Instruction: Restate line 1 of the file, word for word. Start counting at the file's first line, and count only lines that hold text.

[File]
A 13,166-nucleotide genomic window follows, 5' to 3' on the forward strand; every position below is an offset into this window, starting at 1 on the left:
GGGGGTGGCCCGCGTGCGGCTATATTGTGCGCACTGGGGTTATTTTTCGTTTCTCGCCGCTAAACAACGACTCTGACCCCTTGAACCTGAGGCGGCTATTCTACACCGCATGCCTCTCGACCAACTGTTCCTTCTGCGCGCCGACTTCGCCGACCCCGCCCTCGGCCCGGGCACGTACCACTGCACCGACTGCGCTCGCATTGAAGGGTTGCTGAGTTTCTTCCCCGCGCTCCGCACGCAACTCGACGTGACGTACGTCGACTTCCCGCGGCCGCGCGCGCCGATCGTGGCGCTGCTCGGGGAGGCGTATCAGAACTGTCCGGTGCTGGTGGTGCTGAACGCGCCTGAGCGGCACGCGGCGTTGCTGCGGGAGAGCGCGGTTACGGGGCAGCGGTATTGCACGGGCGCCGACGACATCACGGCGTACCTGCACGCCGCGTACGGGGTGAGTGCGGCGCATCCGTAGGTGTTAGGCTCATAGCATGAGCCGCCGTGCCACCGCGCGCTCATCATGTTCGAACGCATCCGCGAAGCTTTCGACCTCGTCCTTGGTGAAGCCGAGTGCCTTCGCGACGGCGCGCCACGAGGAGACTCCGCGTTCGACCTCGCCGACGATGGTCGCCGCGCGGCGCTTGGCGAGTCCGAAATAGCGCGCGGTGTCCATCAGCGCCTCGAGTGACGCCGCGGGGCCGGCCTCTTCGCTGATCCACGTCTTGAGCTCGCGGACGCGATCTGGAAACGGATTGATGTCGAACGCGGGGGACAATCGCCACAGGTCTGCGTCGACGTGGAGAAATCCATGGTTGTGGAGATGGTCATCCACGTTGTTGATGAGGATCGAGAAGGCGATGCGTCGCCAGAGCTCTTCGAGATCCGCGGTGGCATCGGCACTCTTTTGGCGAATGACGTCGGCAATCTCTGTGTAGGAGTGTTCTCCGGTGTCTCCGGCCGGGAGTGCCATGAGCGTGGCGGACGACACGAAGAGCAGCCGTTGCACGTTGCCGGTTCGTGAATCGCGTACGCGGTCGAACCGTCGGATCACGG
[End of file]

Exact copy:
A 13,166-nucleotide genomic window follows, 5' to 3' on the forward strand; every position below is an offset into this window, starting at 1 on the left: